“Stress makes people stupid.”
This statement, quoted by Daniel Goleman in his book, Emotional Intelligence, says it all. He explains: “When emotionally upset, people cannot remember, attend, learn, or make decisions clearly.” Not a very good recipe for success, to be sure. While some stress may actually be good for you (it can keep you alert and focused) too much stress can be debilitating; it can take a toll on productivity and on your physical and emotional well-being.
So, what is stress? Well, many people believe the stress they experience on a day-to-day basis is caused by outside forces: Our job demands a ridiculous amount of our time; our boss is on our case; our family needs our non-stop attention. We believe these things are the culprit, but in fact, it is how we think about these things that creates our stress. Our thoughts are directly linked to our feelings. If we think angry, we feel angry. If we think panic, we feel panic. The key to eliminating much of the stress in our lives is to gain greater awareness on what’s causing it and then work to redirect those stressful thoughts. Here are some ways to help you recognize stress responses in the body and the mind and then eliminate stressful thoughts.
Listen to your body. Pay attention to how you feel physically. Are you holding your breath? Is your heart racing? Are you clenching your teeth? Is your stomach churning? This is your body in stress mode!
Listen to your thoughts. Take note of your thought patterns. What are you saying to yourself? Are your thoughts creating stress for you?
Shift your thinking. Once you notice that your thoughts are generating stressful feelings, stop thinking those thoughts. It sounds too simple, right? Yet often, just noticing your thoughts will help you to break the cycle. Then, take a step back and do a bit of analysis: Review the facts of the situation. What is your evidence? Is there another way to view the situation? If not, what is the worst thing that could happen? You may be concentrating on the worst possible, but not the most likely, outcome. Once you’ve analyzed the situation, replace “stress building” thoughts with “stress busting” ones. Here are some examples:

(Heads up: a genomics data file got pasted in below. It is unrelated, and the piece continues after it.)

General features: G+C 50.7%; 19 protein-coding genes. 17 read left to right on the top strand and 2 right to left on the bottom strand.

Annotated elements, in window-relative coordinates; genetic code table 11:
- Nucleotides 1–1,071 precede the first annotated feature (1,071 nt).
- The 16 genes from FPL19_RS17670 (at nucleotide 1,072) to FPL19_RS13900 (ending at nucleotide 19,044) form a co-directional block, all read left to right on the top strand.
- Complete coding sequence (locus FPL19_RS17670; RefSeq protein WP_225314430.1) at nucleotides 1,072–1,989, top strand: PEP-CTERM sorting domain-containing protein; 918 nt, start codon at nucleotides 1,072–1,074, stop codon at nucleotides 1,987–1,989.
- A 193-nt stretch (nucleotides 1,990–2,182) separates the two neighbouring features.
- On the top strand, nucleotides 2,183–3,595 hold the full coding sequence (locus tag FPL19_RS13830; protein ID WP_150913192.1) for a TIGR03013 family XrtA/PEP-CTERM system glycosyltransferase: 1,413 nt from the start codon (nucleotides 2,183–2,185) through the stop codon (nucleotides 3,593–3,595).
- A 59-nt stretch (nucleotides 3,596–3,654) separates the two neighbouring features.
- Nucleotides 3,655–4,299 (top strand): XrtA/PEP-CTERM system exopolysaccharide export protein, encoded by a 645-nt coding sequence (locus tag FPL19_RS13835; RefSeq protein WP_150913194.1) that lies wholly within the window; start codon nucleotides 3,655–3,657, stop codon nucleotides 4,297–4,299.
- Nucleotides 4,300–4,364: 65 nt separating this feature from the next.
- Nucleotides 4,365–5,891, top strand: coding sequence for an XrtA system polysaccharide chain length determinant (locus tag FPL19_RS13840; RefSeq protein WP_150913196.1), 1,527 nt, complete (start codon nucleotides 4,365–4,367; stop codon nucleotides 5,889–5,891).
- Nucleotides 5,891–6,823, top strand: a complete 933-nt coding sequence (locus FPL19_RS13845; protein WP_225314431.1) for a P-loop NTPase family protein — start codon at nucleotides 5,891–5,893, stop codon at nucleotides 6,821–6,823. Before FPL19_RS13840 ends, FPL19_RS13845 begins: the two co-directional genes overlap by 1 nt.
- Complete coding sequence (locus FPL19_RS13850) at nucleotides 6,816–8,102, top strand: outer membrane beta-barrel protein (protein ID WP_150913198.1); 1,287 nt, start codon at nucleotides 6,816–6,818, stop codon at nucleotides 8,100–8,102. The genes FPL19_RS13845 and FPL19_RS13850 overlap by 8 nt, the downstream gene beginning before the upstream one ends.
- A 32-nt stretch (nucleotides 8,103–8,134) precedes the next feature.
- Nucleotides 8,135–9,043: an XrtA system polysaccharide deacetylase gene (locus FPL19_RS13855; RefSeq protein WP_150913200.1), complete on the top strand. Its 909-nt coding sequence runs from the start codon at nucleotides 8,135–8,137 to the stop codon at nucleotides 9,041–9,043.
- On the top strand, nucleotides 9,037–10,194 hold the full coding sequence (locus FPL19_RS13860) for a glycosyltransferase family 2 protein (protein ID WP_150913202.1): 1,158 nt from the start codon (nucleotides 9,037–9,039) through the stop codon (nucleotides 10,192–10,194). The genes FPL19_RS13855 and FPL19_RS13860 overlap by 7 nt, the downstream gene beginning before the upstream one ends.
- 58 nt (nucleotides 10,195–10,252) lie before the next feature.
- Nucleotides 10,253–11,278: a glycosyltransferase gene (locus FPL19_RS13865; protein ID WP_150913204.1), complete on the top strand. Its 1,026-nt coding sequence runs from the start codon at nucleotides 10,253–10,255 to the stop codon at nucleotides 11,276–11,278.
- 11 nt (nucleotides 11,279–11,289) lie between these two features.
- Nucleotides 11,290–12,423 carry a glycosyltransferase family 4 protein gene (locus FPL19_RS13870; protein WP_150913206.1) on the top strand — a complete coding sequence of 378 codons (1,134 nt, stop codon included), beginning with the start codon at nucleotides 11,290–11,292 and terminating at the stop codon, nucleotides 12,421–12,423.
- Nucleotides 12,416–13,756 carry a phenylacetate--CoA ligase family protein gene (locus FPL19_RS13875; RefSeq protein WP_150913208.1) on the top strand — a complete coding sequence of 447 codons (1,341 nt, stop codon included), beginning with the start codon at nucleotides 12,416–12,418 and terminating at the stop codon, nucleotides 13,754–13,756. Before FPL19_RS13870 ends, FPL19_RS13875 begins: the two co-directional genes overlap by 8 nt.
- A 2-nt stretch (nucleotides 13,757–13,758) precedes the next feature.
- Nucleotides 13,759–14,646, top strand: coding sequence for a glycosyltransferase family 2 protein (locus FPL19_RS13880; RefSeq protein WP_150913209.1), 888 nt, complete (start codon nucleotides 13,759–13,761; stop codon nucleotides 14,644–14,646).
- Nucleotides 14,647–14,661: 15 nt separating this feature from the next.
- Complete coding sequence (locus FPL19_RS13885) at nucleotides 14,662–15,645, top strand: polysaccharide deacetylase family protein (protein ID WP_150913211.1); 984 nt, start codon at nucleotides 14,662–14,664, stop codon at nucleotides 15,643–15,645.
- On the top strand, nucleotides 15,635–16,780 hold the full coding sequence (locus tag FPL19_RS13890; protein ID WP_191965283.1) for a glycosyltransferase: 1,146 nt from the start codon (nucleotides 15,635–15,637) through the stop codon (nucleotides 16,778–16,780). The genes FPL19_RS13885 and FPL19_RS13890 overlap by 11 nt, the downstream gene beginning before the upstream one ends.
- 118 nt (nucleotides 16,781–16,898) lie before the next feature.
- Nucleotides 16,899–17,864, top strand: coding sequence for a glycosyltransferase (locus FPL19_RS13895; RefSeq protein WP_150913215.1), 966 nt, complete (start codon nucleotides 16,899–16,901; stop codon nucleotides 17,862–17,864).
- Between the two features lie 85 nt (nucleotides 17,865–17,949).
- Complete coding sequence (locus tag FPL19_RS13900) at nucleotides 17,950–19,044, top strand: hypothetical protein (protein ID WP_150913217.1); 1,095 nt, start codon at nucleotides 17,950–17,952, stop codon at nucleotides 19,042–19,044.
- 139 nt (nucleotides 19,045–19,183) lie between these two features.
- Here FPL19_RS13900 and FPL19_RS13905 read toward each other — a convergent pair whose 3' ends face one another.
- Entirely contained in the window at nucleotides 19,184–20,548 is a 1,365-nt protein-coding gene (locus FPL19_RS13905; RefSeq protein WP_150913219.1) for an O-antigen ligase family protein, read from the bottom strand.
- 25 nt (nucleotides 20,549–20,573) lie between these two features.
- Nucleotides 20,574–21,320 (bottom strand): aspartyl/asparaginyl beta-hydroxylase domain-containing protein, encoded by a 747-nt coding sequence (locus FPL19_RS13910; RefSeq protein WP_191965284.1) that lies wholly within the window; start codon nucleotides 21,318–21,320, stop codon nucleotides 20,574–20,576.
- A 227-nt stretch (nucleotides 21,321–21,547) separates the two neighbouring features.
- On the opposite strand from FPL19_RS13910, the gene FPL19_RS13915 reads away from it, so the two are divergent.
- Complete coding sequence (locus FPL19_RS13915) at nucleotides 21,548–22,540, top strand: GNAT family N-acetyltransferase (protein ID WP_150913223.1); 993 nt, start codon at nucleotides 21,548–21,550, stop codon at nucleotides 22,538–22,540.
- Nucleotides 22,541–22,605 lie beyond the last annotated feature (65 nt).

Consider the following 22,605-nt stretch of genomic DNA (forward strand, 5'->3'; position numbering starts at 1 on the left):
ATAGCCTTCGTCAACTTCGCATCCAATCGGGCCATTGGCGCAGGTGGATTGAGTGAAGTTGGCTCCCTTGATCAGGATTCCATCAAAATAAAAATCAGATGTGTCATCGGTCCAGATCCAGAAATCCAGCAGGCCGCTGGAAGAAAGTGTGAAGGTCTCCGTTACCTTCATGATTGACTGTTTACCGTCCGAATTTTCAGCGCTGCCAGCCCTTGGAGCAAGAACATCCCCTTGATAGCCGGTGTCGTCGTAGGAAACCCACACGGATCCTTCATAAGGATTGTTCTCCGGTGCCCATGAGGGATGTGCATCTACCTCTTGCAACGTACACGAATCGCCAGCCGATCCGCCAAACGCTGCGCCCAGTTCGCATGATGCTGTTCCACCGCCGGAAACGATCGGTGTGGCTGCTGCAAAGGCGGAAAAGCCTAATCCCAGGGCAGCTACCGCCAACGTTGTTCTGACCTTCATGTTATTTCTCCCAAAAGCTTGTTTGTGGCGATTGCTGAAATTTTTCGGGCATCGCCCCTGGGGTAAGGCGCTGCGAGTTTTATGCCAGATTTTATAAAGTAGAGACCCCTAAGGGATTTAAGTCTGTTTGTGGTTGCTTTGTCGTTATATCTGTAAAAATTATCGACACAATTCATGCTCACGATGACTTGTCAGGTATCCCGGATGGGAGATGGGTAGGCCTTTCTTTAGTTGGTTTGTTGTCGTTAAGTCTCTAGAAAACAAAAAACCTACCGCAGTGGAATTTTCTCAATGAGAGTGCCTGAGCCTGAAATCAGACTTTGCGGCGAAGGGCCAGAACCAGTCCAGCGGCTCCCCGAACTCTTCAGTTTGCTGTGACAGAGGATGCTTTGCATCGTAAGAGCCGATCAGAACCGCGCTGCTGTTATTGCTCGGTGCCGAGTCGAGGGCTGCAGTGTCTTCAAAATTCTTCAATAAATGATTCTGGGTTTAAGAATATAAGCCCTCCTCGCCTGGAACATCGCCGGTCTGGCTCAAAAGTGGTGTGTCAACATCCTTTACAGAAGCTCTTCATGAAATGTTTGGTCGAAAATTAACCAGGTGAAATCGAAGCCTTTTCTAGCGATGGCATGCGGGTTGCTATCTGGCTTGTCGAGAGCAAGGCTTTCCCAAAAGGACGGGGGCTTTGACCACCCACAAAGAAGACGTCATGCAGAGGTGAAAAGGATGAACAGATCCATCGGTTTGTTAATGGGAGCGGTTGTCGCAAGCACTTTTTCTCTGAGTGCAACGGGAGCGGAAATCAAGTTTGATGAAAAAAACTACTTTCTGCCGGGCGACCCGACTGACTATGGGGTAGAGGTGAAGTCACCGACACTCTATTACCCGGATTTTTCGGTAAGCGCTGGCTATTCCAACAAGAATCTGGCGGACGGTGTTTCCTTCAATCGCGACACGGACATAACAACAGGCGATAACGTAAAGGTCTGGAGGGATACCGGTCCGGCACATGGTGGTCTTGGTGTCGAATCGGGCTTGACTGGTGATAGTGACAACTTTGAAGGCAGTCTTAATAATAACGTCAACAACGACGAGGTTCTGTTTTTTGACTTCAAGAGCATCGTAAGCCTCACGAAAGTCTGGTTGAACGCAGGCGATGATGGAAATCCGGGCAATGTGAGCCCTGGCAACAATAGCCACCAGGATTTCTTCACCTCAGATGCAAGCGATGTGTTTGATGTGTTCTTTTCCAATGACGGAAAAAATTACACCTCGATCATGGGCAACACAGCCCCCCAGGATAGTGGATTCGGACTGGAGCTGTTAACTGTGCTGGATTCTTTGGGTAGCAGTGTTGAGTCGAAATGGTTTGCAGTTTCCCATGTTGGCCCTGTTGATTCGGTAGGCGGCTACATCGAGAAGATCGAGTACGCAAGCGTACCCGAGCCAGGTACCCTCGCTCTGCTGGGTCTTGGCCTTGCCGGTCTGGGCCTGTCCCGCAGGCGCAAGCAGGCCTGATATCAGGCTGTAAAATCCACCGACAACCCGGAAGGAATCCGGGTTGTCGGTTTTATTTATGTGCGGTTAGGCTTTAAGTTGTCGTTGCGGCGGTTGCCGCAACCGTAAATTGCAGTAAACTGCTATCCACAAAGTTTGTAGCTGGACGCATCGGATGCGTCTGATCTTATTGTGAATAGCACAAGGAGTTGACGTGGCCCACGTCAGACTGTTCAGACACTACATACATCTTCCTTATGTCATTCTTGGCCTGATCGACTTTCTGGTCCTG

Stress Builder: “I’m never going to get this project done on time.”
Stress Buster: “If I stay focused and take it one step at a time, I’ll make steady progress.”
Stress Builder: “My supervisor didn’t say good morning to me. He’s probably unhappy with my work. Performance reviews are coming up. I bet I get a bad evaluation.”
Stress Buster: “I’m jumping to conclusions. My supervisor may have been distracted or in a bad mood. So far, my evaluations have been positive, so unless I get some critical feedback, I’ll assume my supervisor is okay with my work.”
Stress Builder: “I can’t get the mistake I made on the report out of my mind. This is huge. The project is ruined. I’ve let down everyone. I’m such a loser!”
Stress Buster: I’ll leave this one to you. Try reworking these catastrophic thoughts to those that are more reasoned.
Can you see how our minds can get us so worked up?
Finally, try to slow down. As soon as you start to feel rushed or anxious, make a conscious effort to focus on the one thing in front of you that needs to get done right then. Trying to plow ahead and work harder and faster will only create more frustration and stress. Rather than letting your mind run ahead, turn to the task at hand. You’ll not only get the work done, the quality will be there, and you’ll be in a calmer mood. And, your mind and body will thank you for it.
See how you do in the next week or so. Try using your mind to reduce your stress.
Until next time.